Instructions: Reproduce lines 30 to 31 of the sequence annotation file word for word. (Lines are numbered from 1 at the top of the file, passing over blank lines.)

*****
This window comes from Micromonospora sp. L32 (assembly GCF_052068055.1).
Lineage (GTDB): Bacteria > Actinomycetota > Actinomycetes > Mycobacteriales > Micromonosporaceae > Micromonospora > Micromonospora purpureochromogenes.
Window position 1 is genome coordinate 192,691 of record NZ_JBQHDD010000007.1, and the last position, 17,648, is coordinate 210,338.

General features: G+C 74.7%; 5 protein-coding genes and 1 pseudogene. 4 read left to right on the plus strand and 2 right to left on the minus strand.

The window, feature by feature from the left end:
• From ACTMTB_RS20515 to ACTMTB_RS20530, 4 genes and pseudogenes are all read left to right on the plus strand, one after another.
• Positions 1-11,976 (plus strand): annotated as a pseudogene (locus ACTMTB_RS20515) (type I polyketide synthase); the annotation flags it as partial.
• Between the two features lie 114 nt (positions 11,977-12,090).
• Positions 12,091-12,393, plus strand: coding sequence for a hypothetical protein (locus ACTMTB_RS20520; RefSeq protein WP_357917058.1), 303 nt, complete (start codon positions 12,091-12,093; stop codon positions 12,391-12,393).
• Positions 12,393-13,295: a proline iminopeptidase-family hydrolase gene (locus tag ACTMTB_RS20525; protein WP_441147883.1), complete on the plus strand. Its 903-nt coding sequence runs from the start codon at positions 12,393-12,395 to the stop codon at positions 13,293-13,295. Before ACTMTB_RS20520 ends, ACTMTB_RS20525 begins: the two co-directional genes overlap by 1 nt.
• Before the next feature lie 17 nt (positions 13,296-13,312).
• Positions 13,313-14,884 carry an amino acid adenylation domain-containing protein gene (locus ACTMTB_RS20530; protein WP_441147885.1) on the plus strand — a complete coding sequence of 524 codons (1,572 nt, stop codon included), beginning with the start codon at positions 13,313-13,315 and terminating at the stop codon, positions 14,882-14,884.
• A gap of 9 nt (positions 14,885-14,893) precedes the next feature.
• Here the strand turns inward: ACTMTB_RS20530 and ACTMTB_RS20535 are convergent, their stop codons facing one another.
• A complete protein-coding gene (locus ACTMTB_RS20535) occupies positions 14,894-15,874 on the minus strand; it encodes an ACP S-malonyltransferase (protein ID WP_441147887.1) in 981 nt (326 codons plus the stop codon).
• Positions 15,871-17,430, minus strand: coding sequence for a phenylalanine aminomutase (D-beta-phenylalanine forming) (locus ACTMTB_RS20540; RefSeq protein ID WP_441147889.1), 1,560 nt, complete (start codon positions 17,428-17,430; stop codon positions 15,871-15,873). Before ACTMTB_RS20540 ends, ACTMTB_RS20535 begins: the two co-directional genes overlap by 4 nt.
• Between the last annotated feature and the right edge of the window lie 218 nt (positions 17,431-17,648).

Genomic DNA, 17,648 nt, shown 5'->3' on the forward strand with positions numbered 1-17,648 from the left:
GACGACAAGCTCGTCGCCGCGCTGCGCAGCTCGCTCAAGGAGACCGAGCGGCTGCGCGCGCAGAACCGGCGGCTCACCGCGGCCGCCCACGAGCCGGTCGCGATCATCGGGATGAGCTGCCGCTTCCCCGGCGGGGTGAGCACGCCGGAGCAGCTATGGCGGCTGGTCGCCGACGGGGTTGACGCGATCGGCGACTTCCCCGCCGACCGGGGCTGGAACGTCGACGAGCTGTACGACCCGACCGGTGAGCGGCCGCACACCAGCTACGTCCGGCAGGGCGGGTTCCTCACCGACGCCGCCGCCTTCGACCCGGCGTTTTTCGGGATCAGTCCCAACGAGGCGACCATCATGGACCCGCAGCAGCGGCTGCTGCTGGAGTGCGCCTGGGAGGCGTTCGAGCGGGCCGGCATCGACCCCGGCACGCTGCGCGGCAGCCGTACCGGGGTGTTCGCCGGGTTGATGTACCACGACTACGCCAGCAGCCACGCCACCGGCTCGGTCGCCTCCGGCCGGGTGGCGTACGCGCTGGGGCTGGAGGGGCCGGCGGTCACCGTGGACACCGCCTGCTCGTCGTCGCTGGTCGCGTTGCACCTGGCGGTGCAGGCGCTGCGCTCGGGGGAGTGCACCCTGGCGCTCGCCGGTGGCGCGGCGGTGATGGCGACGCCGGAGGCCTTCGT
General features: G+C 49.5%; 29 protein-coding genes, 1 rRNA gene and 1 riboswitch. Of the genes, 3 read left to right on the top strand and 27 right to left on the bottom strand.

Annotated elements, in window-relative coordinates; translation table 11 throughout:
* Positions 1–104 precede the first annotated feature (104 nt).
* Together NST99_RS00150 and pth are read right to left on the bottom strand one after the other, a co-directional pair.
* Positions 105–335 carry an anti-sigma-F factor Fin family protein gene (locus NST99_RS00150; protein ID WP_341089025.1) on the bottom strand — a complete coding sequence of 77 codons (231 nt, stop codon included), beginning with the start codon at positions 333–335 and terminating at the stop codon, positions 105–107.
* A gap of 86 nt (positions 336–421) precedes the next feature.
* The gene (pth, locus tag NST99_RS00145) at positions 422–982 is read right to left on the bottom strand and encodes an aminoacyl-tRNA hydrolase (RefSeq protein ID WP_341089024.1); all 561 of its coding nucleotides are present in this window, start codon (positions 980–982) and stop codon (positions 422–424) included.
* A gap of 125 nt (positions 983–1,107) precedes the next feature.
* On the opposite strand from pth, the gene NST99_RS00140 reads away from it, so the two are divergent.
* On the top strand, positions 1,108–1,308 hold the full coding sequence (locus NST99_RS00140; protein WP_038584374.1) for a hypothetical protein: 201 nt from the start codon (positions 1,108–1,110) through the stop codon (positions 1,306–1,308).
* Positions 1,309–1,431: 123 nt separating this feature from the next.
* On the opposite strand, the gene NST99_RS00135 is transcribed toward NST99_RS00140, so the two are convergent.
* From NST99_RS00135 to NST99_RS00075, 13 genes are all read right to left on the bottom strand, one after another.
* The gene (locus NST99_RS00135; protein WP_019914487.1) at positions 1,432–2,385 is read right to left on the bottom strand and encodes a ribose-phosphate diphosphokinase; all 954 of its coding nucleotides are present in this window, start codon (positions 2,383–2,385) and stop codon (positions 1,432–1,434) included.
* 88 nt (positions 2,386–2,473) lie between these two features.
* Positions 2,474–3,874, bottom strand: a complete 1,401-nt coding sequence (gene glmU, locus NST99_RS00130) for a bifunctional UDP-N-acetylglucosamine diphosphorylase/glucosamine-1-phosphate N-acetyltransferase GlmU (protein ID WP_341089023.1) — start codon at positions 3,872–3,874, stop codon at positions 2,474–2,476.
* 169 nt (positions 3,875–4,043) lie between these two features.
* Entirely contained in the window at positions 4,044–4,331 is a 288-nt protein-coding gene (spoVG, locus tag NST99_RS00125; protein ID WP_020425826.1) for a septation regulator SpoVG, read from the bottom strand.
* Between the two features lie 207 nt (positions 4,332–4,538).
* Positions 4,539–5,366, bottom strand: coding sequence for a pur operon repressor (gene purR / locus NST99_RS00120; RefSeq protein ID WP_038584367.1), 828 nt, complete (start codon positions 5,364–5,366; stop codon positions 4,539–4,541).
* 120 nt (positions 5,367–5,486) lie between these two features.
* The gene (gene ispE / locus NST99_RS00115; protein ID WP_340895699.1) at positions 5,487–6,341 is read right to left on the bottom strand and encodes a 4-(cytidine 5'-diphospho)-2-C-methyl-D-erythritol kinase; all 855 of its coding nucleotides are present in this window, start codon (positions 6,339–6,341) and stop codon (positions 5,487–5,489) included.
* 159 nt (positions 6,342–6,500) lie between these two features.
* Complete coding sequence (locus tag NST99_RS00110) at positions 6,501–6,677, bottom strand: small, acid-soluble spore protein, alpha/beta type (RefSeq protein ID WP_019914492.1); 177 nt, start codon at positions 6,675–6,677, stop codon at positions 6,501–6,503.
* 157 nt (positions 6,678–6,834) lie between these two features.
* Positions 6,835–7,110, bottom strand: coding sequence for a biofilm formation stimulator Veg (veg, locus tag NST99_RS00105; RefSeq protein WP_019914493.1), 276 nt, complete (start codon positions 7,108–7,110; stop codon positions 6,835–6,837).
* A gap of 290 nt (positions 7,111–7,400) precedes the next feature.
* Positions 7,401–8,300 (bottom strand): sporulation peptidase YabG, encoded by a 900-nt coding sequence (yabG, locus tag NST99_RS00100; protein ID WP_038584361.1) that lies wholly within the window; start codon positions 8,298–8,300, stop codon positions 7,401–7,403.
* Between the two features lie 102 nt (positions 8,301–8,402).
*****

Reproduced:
* Positions 1,309–1,431: 123 nt separating this feature from the next.
* On the opposite strand, the gene NST99_RS00135 is transcribed toward NST99_RS00140, so the two are convergent.